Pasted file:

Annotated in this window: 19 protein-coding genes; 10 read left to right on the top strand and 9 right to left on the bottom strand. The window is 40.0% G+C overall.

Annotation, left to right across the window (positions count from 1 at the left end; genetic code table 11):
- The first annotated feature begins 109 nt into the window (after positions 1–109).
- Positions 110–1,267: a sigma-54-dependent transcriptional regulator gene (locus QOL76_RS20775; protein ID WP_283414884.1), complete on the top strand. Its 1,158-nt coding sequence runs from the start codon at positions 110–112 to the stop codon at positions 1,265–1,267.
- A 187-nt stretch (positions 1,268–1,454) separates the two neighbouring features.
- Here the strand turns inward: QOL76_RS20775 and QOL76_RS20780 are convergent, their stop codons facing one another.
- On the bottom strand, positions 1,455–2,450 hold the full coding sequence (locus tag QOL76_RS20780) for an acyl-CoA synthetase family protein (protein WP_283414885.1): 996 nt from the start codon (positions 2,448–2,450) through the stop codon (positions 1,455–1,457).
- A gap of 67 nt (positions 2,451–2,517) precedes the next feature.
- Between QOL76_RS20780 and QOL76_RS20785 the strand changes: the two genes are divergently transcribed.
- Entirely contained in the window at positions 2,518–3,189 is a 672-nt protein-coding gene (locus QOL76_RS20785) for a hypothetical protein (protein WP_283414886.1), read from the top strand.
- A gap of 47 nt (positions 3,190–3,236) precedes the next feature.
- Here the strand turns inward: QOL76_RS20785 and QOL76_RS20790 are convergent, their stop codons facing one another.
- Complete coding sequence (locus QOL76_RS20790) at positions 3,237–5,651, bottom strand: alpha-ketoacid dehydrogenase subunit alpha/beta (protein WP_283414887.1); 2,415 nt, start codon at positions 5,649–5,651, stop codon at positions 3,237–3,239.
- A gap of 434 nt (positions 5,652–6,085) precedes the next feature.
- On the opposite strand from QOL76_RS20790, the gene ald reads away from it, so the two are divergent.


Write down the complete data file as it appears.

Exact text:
Annotated in this window: 19 protein-coding genes; 10 read left to right on the top strand and 9 right to left on the bottom strand. The window is 40.0% G+C overall.

Annotation, left to right across the window (positions count from 1 at the left end; genetic code table 11):
- The first annotated feature begins 109 nt into the window (after positions 1–109).
- Positions 110–1,267: a sigma-54-dependent transcriptional regulator gene (locus QOL76_RS20775; protein ID WP_283414884.1), complete on the top strand. Its 1,158-nt coding sequence runs from the start codon at positions 110–112 to the stop codon at positions 1,265–1,267.
- A 187-nt stretch (positions 1,268–1,454) separates the two neighbouring features.
- Here the strand turns inward: QOL76_RS20775 and QOL76_RS20780 are convergent, their stop codons facing one another.
- On the bottom strand, positions 1,455–2,450 hold the full coding sequence (locus tag QOL76_RS20780) for an acyl-CoA synthetase family protein (protein WP_283414885.1): 996 nt from the start codon (positions 2,448–2,450) through the stop codon (positions 1,455–1,457).
- A gap of 67 nt (positions 2,451–2,517) precedes the next feature.
- Between QOL76_RS20780 and QOL76_RS20785 the strand changes: the two genes are divergently transcribed.
- Entirely contained in the window at positions 2,518–3,189 is a 672-nt protein-coding gene (locus QOL76_RS20785) for a hypothetical protein (protein WP_283414886.1), read from the top strand.
- A gap of 47 nt (positions 3,190–3,236) precedes the next feature.
- Here the strand turns inward: QOL76_RS20785 and QOL76_RS20790 are convergent, their stop codons facing one another.
- Complete coding sequence (locus QOL76_RS20790) at positions 3,237–5,651, bottom strand: alpha-ketoacid dehydrogenase subunit alpha/beta (protein WP_283414887.1); 2,415 nt, start codon at positions 5,649–5,651, stop codon at positions 3,237–3,239.
- A gap of 434 nt (positions 5,652–6,085) precedes the next feature.
- On the opposite strand from QOL76_RS20790, the gene ald reads away from it, so the two are divergent.